"Don't you think it's wrong that your brother can just grab people on a whim?" asked Irene. It was the thought which had plagued her ever since she had met the man a decade ago. Except then he hadn't been so powerful – or at least wasn't yet using his power in such a blatant manner.
Sherlock's expression hardened into an ice-cold mask. "We're not here to discuss that," he said with quiet menace.
"Ours not to reason why, ours but to do and die. Is that it?"
"We should get some sleep," said Sherlock abruptly, opening the door to his bedroom. "We need to be in the Underground by early tonight."
"Sleep? The government is out looking for us; we've already stayed here too long. Get your gear together, we need to leave!"
Sherlock scoffed at her panic. "Don't worry. We have plenty of time," he said, sounding completely calm about the whole situation.
"He has CCTV footage of us coming here!"
"No, he doesn't. I know where the blind spots are – that's why I chose this flat in the first place. The two cameras that cover this entire street have been modified. Mycroft is currently tied up looking for potential fake identities we have assumed. His best lead at the moment is on the BA0456 flight to Manila."
"You knew all of this was going to happen ages ago," breathed Irene, her emotions a strange mixture of shock and admiration.
"Weeks, really, but it was only confirmed after I met with the LRA, saw their detailed blueprints for the Houses of Parliament, and found out the exact date of the attack. I knew they couldn't have uranium; my sources are reliable. Given the way they wanted me to wire that box, it could only be an electromagnetic pulser, but as a terror tool that's ridiculously ineffective. Therefore it wasn't going to be a terror attack, but an assassination – an assassination of a man that they would never be able to kill any other way: Mycroft. They had to pick a day when he would have to be in Parliament –"
"– The reopening of Parliament after the summer –"
"Exactly. Mycroft wouldn't have figured it out until the JIC report came back; he trusts his own sources far too much. Having been forced to conclude that his sources are wrong, he would waste no time in springing into action…but it won't be as well-planned as his usual diabolical schemes. I assure you, he won't be here for a while yet; he's still off chasing ghosts on the street. My contact in MI6 has been laying down a nice, neat trail of breadcrumbs away from our door."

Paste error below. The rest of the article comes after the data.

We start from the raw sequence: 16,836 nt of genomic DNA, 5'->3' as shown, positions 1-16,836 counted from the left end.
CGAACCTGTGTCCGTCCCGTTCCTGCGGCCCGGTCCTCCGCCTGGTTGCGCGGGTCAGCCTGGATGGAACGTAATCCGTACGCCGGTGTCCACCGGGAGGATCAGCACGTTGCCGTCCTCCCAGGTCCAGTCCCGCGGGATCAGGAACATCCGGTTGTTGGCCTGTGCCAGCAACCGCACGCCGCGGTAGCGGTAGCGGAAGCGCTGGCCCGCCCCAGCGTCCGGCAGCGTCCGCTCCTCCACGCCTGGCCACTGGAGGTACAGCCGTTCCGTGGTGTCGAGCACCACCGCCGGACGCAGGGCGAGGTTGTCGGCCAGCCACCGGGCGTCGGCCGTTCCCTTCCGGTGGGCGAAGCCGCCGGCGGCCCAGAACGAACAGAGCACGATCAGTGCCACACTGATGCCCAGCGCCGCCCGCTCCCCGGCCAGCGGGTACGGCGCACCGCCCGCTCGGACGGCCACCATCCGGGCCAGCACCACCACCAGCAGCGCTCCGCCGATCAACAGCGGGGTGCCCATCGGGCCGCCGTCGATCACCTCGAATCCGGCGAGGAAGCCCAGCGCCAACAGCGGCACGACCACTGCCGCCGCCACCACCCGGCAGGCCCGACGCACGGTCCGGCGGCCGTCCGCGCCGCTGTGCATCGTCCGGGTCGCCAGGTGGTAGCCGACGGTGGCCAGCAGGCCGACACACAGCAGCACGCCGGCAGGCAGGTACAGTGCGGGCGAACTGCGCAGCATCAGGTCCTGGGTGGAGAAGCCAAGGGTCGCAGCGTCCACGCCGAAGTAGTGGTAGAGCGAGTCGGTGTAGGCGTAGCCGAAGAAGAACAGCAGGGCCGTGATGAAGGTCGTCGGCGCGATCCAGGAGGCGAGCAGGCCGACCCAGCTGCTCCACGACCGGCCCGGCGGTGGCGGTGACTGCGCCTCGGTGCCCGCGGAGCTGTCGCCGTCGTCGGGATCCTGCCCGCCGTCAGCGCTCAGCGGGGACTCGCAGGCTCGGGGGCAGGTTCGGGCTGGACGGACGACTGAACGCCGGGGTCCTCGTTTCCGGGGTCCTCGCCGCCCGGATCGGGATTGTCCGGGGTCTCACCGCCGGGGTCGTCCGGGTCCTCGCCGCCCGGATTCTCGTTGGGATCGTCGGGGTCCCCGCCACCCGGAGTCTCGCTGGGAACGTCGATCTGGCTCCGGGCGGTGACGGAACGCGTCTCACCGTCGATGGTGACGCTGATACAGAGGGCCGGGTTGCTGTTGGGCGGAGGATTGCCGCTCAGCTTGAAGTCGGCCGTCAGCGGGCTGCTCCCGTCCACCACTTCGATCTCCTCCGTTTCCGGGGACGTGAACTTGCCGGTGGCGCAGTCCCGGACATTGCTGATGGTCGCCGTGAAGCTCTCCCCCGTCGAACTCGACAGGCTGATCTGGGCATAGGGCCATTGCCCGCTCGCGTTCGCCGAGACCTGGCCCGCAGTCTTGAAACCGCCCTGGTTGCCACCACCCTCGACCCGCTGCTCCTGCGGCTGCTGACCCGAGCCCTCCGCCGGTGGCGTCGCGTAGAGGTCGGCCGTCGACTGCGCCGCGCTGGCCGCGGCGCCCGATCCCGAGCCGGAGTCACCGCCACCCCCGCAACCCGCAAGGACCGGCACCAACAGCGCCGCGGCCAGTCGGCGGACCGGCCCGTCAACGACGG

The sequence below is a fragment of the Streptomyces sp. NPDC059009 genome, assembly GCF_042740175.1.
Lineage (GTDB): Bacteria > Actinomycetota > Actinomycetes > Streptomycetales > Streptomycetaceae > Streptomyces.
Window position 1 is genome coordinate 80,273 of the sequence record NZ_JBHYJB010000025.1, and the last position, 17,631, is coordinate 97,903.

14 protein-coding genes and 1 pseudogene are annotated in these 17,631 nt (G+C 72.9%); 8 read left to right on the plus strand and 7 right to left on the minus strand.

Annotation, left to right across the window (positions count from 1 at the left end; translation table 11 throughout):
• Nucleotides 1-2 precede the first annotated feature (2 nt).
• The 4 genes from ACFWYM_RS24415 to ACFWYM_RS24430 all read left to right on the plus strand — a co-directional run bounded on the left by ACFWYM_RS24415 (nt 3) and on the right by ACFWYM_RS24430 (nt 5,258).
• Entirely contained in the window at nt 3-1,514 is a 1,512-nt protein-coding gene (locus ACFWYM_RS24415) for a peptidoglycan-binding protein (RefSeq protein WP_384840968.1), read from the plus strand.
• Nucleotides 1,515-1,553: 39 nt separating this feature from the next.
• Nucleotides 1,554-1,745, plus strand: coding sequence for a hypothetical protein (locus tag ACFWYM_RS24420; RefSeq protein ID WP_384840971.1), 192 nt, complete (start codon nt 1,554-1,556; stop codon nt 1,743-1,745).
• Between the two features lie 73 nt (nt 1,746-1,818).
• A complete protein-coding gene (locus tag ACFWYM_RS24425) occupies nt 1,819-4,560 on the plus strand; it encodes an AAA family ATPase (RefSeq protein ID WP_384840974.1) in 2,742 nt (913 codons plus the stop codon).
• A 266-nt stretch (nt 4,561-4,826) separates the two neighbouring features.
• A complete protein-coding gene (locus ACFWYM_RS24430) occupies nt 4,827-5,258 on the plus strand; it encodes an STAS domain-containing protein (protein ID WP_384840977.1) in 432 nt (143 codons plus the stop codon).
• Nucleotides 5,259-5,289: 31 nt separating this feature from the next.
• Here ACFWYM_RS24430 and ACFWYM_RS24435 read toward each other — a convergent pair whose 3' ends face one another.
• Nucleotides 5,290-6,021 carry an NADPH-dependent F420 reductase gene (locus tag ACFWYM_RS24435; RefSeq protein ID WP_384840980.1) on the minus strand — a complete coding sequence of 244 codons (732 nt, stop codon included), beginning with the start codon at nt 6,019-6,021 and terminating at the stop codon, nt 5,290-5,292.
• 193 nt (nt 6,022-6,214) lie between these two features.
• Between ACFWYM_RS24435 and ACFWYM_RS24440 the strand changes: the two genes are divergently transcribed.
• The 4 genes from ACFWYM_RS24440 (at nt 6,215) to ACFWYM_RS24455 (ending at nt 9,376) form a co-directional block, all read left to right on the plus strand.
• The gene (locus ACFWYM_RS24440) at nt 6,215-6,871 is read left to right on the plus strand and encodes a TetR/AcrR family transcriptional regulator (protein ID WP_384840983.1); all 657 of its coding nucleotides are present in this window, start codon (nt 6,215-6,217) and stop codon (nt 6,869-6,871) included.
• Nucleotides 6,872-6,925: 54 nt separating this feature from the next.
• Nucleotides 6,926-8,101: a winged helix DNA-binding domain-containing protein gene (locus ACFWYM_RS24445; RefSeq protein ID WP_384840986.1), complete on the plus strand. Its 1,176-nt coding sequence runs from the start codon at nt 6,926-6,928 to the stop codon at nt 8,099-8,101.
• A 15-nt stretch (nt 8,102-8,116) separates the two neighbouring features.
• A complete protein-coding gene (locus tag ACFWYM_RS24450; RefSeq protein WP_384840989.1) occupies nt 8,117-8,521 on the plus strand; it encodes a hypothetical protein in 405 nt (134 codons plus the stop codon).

Irene stared at the man who had been her closest confidant, ally, and friend for the last ten years, and marvelled at how little she really knew Sherlock. At moments like this his brilliance almost took her breath away.
"Please, don't feel the need to tell me that was remarkable or amazing," said Sherlock impassively. "John's already expressed that sentiment in every variant known to man."
Before Irene had time to realise that Sherlock had mentioned John, the front door started to swing open slowly of its own accord, the sinister creaking noise sending a spike of fear racing up Irene's spine.
She turned to look just as the wooden tip of a long, black umbrella pushed its way into the flat.
"Well, allow me to tell you how brilliant that was, little brother. It's just a pity you forgot one thing – I know you better than you know me."
Mycroft and absolute power.
As readers have probably realised, Mycroft is the British Government – and effectively a dictator. Although there are nominal checks in place to limit his power, there is no doubt who really runs the country. You will see that even though on the surface Sherlock is petulant and abrasive to his brother, he is definitely not delusional about Mycroft's power. "He is the most dangerous man you will ever meet."
Mycroft is cunning enough to "abuse" his power only when necessary, giving the impression of a benign, good-natured and – most importantly – distant autocrat to those that understand the extent of his power. Of course, the question of whether anyone should have so much power in a democracy does sit uncomfortably, and the problem is alluded to by Lestrade, Irene and Sherlock. However, none of them wants to risk actually challenging the status quo, and this is how Mycroft keeps his power. He ensures that everyone who knows about his power has a stake in making sure he stays in power.
AN: Please take the time to leave kudos or write a comment- I really appreciate any feedback. It does not have to be complicated, insightful or sophisticated. Just a quick note to say you like it is enough!